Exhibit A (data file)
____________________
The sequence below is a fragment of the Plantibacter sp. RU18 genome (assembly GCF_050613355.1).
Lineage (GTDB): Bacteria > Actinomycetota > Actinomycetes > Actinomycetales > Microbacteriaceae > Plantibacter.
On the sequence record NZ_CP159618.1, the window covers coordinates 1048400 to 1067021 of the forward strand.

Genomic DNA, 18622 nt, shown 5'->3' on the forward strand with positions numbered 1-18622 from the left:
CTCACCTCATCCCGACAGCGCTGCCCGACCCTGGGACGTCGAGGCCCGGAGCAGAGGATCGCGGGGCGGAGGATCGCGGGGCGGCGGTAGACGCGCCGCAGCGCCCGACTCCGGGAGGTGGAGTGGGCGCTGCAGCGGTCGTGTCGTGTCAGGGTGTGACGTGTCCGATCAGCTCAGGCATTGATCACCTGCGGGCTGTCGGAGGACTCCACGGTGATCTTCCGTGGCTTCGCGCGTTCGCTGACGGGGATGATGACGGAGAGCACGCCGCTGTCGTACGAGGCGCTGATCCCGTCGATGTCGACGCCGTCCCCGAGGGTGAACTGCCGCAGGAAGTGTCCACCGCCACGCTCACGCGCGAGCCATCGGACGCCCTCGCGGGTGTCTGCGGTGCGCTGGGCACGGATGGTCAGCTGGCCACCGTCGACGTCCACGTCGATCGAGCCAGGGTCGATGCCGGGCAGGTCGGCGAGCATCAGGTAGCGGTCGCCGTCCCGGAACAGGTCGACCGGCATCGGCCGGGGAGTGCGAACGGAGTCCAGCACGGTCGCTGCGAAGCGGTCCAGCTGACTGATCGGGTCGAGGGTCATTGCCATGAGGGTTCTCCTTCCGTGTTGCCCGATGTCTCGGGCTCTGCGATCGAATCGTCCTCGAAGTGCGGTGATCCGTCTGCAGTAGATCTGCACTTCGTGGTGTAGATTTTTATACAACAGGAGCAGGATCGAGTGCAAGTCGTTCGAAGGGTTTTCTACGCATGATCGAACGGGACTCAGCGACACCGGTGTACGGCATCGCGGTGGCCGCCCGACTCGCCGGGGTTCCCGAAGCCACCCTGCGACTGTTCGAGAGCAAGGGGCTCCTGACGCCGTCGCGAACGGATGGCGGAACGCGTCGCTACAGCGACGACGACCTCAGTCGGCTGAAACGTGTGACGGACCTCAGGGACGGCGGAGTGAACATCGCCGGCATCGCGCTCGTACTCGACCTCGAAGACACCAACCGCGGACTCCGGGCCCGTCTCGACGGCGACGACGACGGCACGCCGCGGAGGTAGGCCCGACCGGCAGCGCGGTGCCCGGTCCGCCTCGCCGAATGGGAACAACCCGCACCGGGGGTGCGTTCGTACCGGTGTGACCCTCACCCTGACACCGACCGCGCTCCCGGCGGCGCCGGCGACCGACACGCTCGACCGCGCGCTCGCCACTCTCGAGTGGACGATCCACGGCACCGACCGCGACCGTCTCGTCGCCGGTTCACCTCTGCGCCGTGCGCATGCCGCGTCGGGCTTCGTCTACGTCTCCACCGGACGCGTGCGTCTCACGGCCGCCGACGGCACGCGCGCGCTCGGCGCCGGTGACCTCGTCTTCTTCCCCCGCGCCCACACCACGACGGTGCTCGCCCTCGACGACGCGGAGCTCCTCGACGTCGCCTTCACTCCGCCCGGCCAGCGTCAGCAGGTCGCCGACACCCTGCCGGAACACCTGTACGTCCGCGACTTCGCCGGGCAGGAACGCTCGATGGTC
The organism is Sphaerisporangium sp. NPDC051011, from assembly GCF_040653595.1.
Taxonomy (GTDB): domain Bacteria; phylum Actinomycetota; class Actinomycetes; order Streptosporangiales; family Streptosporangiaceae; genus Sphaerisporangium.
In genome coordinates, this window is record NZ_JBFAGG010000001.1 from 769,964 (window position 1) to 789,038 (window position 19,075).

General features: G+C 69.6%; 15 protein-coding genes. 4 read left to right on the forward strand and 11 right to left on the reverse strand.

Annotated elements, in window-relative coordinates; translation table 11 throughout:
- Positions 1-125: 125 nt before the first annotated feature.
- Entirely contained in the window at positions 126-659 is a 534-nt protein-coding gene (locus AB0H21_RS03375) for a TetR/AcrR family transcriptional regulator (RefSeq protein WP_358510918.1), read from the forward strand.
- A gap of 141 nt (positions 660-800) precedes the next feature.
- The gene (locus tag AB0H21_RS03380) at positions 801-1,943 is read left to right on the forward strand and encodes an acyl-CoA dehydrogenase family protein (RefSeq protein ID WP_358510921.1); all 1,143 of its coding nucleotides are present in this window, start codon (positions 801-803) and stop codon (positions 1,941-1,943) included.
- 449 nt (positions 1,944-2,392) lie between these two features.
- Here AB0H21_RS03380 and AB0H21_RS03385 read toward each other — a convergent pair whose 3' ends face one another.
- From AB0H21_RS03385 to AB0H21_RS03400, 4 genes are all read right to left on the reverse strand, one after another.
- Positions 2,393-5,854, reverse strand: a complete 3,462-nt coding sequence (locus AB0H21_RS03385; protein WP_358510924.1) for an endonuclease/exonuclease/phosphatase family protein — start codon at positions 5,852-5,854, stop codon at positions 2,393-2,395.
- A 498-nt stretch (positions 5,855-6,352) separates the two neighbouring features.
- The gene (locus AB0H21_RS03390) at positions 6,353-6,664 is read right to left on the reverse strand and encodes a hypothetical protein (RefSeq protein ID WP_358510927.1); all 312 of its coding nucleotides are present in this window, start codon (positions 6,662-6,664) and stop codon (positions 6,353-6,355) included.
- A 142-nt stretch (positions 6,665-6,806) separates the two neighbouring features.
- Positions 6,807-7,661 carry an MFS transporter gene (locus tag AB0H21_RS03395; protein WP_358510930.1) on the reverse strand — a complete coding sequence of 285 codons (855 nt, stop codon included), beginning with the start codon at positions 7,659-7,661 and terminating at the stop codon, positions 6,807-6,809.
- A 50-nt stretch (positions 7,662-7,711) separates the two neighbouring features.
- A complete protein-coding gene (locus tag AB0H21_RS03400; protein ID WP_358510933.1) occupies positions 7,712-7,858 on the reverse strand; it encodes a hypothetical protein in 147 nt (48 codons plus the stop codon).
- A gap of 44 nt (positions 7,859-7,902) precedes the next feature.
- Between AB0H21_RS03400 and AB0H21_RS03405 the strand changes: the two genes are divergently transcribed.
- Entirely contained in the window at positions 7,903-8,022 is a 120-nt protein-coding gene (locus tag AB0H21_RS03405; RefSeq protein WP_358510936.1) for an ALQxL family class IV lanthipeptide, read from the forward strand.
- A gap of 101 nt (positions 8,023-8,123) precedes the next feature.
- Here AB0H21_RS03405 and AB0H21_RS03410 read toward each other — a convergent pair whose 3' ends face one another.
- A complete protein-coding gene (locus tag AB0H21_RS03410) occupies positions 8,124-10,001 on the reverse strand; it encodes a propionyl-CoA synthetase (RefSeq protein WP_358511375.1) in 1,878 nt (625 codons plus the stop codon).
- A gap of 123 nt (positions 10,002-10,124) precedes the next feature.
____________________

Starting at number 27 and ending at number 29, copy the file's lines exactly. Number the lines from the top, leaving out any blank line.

- Entirely contained in the window at positions 7,903-8,022 is a 120-nt protein-coding gene (locus tag AB0H21_RS03405; RefSeq protein WP_358510936.1) for an ALQxL family class IV lanthipeptide, read from the forward strand.
- A gap of 101 nt (positions 8,023-8,123) precedes the next feature.
- Here AB0H21_RS03405 and AB0H21_RS03410 read toward each other — a convergent pair whose 3' ends face one another.